Most will probably be familiar with SpaceX for its much publicized rocket launches and landings, but it isn’t the only one in that, er, space. Jeff Bezos’ Blue Origin is has also been launching and landing rockets and even has quite a lead on SpaceX when it comes to rocket reuse. The company has just recently conducted its eighth mission, with a successful landing, of course, that also marks the highest altitude the rocket has ever reached since the initial mission in 2015.
To be clear, this is not the same New Shepard rocket that took off three years ago. It is actually the third (NS3) rocket and second space capsule from the company. The NS3 now has two launches and landings under its belt. And if its predecessor’s track record is any indication, we can expect a lot more.
This eighth mission is historic for the company in more ways than that. During its 10-minute test flight, which was delayed already a couple of times due to inclement weather, the New Shepard reached an altitude of 351,000 feet (66 miles, 107 kilometers). That’s a lot more than Blue Origin’s usual 62 miles and is actually their target altitude but still below orbit.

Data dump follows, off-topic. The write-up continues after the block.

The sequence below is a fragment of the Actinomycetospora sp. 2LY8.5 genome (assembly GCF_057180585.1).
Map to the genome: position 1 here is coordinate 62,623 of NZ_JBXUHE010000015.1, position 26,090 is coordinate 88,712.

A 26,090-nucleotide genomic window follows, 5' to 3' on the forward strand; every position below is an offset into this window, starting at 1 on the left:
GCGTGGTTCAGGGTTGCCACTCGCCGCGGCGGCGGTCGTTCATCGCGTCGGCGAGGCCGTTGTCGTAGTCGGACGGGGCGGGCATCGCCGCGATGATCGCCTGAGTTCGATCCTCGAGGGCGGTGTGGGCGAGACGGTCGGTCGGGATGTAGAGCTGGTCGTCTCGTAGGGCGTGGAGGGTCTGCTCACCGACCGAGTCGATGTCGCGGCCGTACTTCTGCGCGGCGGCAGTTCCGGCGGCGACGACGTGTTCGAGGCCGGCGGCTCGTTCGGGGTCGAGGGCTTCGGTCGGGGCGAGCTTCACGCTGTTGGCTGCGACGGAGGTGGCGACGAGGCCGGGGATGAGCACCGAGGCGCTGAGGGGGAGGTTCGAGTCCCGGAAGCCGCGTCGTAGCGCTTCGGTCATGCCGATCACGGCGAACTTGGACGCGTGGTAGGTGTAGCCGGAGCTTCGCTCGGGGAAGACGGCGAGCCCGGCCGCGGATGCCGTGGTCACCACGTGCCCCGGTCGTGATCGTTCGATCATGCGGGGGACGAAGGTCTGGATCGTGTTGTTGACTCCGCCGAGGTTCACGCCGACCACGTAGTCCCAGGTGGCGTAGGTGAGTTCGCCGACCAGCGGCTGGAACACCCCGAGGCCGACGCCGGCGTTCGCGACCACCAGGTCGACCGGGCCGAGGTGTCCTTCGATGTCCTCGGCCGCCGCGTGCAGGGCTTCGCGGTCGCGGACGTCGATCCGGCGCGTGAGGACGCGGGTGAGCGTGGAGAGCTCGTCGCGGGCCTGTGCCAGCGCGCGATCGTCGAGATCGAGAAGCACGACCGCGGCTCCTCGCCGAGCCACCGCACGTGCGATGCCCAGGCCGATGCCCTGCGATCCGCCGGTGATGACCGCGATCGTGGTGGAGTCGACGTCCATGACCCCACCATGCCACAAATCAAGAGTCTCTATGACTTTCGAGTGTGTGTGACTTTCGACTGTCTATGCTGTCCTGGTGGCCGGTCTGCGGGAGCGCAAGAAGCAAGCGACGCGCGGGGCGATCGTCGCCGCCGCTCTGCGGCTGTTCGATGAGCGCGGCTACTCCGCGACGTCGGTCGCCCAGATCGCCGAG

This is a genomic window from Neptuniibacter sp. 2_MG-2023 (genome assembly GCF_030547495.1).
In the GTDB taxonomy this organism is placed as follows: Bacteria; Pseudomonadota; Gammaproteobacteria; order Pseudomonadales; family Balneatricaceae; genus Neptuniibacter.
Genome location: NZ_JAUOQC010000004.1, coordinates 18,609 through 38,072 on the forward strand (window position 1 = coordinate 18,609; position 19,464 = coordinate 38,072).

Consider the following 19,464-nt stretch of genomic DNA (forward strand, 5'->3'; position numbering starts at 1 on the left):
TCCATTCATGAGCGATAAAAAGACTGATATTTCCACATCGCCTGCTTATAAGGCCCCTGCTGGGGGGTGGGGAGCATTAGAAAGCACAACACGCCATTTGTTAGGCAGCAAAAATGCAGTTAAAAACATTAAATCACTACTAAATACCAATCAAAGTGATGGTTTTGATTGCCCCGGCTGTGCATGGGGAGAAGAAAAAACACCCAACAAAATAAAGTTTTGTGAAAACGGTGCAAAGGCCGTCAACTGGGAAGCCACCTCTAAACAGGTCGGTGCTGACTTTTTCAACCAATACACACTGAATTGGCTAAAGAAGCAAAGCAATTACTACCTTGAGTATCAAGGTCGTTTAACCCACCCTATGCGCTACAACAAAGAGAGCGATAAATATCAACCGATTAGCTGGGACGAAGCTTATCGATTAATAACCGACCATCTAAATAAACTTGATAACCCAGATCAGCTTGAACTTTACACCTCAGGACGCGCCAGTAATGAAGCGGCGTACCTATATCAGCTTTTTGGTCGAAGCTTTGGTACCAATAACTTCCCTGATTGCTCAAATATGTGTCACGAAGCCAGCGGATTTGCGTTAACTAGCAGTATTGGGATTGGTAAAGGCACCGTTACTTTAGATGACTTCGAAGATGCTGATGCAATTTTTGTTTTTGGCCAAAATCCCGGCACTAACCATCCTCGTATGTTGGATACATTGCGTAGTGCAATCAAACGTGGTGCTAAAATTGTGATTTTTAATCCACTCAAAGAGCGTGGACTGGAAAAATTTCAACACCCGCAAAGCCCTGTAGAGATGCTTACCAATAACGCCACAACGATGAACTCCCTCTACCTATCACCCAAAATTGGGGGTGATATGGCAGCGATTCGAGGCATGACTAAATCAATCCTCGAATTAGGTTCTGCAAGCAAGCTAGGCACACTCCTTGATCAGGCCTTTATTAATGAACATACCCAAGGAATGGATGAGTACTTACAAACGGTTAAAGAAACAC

Unlike SpaceX, Blue Origin is more interested in space tourism rather than going into or beyond orbit. It’s not meant to travel that far, making landings easier and safer. That said, the company does have a heavy rocket planned, the New Glenn, that will launch missions from orbit.
Mission 8 is also monumental in being Blue Origin’s second commercial payload, the first being last December with the NS3’s maiden launch. In addition to “Mannequin Skywalker”, the Space Capsule 2.0 also carried science and technology experiments from NASA and, for the first time, European agencies and universities.